Take the time to map out a hierarchy of all the positions you believe your Company has and will have, even if you are filling them all in the beginning, and document what is required of the positions in a systemized way so that you can keep any growing pains to a minimum.  

As you grow, you can slowly fill these positions with other employees and it will make the process much easier for everyone involved.  

It is an excellent exercise you can perform outside of your LivePlan.  

Read more about it in The Emyth Revisited.

Advisors

You will need to rely on individuals outside of your business to achieve success.

For starters, most businesses rely on a bookkeeper if they don’t want to keep their books themselves and can’t afford to or don’t want to hire a full-time employee.  

In addition to a bookkeeper, most small businesses will need to partner up with a tax professional.  

While not required, especially if your business is small and not complicated, a Certified Public Accountant (CPA) is recommended for tax return preparation and consulting on higher level, more technical questions.  

The AICPA has a directory of state boards where you can search for licensed CPAs.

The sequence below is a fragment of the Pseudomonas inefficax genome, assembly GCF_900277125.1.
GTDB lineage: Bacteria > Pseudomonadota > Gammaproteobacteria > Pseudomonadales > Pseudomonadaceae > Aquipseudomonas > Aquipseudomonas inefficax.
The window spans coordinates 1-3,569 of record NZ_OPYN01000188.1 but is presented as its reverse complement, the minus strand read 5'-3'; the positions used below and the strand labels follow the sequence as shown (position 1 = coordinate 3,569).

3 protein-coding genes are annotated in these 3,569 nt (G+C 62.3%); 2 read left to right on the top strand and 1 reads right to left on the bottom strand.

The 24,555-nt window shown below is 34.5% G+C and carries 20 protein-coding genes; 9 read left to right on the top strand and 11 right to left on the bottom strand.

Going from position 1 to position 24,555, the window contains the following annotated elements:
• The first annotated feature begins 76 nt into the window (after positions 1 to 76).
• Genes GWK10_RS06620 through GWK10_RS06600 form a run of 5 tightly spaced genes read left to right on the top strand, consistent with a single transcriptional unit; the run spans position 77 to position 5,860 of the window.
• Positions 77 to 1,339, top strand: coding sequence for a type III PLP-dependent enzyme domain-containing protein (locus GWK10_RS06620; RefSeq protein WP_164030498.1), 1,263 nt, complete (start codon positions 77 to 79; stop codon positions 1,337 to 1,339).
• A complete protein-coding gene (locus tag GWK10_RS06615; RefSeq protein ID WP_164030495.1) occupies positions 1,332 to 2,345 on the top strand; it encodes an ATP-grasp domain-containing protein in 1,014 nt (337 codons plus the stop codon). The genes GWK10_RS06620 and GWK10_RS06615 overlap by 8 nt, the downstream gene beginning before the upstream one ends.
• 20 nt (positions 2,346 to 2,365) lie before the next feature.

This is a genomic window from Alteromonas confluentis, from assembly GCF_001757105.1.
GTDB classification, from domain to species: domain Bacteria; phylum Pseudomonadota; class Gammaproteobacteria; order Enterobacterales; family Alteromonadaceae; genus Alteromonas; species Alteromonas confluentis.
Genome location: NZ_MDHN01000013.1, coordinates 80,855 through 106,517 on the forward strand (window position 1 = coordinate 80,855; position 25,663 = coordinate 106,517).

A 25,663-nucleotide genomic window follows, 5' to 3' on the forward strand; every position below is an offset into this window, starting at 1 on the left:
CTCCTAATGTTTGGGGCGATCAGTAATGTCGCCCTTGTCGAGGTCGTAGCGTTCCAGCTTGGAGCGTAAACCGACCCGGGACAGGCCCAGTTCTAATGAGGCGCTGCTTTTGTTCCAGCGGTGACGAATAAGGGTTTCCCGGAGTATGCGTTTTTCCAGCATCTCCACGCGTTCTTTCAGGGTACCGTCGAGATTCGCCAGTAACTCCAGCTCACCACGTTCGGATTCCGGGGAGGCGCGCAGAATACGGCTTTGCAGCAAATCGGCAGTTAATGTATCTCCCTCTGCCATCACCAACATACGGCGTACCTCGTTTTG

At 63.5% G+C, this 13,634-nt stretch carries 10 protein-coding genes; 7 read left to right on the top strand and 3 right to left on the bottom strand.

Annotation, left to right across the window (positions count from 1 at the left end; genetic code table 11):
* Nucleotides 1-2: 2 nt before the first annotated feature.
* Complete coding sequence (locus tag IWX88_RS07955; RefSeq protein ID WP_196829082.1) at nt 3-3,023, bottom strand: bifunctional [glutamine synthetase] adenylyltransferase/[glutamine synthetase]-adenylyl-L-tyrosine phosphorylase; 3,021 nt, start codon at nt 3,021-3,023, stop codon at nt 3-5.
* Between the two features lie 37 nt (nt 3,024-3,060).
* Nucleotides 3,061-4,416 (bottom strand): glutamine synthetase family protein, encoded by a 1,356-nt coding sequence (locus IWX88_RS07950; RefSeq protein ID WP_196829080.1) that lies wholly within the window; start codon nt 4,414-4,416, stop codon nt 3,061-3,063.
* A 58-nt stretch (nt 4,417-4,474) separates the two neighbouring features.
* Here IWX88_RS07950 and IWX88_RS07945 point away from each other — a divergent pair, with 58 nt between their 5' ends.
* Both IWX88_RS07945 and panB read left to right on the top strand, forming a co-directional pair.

Depending on your situation and the CPA’s practice, you may be able to obtain bookkeeping and CPA services from the same person or firm.  

In addition to a CPA, you should consult with a small business attorney to discuss legal issues, such as setting up your business’s legal structure (Partnership, LLC, Corporation), drafting a partnership or operating agreement, if applicable, and consulting on making sure you file the appropriate licenses and permits for your business.  

Some of these tasks may also be done by a CPA.  

You can search for small business attorneys here.

This trio of providers is needed by most small businesses.

Additionally, you will also likely have other outside advisors unique to you.

You may consult with experts in your industry or with people you’ve worked with before.

You may also have your own mentors.

Describe any outside advisors that will be used if they will have a material impact on your business and detail in what capacity they will be used in this section of your LivePlan.

Next Steps

I strongly believe that any great, meaningful business requires a visionary leader and a great supporting team to carry out the visionary’s mission.

Who do you plan to rely on to help carry out your vision?

You may have already hired specific individuals or have people in mind, or you may need to lay out the positions you will need to fill in the future if your business is starting really small.

Either way, documenting your plans and the qualifications of your team and advisors in the corresponding sections of your LivePlan will help keep you on track in accomplishing your goals.

Check out an example of this section in this free example LivePlan and then complete it for your business.